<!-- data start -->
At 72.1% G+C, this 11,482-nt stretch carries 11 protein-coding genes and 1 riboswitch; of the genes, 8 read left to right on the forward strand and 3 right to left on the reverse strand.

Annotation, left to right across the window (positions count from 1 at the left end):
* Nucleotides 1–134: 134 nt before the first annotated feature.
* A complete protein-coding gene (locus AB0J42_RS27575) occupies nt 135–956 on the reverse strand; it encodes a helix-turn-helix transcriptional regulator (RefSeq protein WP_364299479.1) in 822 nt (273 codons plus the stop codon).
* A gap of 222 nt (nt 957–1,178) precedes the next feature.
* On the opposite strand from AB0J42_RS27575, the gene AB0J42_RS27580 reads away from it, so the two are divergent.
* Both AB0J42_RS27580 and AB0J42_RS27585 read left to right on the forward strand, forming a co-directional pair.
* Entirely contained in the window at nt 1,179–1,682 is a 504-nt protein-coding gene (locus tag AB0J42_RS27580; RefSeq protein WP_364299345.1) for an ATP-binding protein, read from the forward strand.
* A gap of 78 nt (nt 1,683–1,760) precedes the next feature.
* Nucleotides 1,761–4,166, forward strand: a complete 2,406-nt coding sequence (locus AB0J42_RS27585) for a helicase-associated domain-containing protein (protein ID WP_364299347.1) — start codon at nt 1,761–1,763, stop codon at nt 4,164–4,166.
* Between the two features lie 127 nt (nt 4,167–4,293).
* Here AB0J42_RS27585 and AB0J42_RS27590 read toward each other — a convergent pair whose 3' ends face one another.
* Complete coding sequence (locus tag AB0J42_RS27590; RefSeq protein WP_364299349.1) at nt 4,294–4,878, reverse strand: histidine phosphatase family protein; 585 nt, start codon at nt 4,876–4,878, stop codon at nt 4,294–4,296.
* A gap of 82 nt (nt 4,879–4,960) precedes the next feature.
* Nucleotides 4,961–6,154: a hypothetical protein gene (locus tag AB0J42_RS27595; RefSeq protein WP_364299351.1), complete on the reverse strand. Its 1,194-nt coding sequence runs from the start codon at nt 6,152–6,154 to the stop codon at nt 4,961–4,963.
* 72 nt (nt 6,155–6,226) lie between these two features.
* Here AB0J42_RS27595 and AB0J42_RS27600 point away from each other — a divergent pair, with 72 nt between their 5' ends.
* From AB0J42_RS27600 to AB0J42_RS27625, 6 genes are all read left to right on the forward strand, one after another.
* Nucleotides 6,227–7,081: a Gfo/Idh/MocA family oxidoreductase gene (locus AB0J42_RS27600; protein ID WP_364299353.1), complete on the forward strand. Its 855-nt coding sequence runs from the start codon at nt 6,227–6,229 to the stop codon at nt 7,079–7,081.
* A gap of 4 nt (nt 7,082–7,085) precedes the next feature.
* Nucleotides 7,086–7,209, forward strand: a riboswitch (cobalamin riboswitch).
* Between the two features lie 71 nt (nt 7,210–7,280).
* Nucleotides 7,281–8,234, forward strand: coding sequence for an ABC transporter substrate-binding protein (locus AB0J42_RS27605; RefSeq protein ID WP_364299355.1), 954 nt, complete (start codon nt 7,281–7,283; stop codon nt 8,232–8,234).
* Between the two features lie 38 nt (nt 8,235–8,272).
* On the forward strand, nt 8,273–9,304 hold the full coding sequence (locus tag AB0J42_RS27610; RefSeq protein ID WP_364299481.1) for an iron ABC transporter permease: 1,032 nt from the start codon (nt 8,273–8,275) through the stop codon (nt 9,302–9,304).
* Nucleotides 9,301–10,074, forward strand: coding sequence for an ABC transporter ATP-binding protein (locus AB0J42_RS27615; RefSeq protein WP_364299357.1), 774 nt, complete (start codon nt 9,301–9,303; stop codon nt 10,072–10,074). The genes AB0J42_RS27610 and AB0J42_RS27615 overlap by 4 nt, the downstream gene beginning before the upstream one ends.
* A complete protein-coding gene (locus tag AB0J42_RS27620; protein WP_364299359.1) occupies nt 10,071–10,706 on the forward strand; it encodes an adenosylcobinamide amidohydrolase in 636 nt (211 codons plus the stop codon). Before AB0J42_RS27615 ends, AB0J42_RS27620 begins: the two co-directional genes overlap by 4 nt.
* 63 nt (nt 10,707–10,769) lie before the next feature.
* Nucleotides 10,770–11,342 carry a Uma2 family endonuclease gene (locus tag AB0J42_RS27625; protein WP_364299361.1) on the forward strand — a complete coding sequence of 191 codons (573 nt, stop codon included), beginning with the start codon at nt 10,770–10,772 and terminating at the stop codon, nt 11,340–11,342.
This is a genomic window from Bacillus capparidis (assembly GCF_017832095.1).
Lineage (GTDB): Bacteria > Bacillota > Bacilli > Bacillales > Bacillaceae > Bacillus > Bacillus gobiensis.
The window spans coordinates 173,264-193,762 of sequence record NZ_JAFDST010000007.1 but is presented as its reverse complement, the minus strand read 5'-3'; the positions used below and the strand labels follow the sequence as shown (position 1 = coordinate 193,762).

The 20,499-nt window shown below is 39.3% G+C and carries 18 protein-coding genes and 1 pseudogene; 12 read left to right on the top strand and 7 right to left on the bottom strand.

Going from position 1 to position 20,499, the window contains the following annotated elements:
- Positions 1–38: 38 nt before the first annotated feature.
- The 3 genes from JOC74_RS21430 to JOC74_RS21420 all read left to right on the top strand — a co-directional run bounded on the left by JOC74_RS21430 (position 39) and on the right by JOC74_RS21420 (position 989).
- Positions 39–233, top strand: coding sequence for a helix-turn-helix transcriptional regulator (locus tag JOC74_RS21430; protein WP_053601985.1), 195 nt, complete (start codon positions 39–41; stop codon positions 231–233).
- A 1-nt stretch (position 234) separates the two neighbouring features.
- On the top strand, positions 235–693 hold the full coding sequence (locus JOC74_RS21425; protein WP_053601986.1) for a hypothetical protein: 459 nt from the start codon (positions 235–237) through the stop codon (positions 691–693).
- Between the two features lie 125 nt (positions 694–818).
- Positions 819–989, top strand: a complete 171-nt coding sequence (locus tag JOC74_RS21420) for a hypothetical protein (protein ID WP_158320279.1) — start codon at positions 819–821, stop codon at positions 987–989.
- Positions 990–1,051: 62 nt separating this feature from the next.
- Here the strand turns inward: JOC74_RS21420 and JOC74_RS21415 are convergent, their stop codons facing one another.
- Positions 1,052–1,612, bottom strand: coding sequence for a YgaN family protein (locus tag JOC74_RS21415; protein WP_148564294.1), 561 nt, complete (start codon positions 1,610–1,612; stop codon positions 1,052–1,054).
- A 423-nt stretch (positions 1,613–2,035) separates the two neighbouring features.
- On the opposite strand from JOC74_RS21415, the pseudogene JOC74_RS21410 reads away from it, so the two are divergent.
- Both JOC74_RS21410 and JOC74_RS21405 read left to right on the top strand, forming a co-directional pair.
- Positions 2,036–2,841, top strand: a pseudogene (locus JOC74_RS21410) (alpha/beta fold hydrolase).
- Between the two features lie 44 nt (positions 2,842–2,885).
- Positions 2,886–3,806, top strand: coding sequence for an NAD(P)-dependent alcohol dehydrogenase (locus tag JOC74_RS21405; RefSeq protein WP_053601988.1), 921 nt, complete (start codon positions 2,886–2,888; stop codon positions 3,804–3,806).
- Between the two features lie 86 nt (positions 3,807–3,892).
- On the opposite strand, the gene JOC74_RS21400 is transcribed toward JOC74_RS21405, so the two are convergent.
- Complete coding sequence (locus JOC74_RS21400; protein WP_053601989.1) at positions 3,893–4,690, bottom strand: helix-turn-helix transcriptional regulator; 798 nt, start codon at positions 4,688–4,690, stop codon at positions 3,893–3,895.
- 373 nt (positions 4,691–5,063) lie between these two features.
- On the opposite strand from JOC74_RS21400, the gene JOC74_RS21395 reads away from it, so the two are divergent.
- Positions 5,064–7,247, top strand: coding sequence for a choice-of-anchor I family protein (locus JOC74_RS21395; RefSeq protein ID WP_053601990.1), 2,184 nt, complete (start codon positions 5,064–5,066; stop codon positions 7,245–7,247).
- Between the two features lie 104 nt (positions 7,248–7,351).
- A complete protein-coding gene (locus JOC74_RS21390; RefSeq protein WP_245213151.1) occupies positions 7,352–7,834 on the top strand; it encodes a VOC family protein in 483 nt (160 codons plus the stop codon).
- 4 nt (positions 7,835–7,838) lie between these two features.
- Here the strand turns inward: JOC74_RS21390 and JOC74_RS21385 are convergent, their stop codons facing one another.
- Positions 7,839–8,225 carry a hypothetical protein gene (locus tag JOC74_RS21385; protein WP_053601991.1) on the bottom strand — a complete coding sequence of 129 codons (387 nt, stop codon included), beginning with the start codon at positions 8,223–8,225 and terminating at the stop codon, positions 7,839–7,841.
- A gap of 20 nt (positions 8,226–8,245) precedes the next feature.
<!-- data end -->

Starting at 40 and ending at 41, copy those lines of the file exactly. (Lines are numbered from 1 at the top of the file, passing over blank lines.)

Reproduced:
- Between the two features lie 125 nt (positions 694–818).
- Positions 819–989, top strand: a complete 171-nt coding sequence (locus tag JOC74_RS21420) for a hypothetical protein (protein ID WP_158320279.1) — start codon at positions 819–821, stop codon at positions 987–989.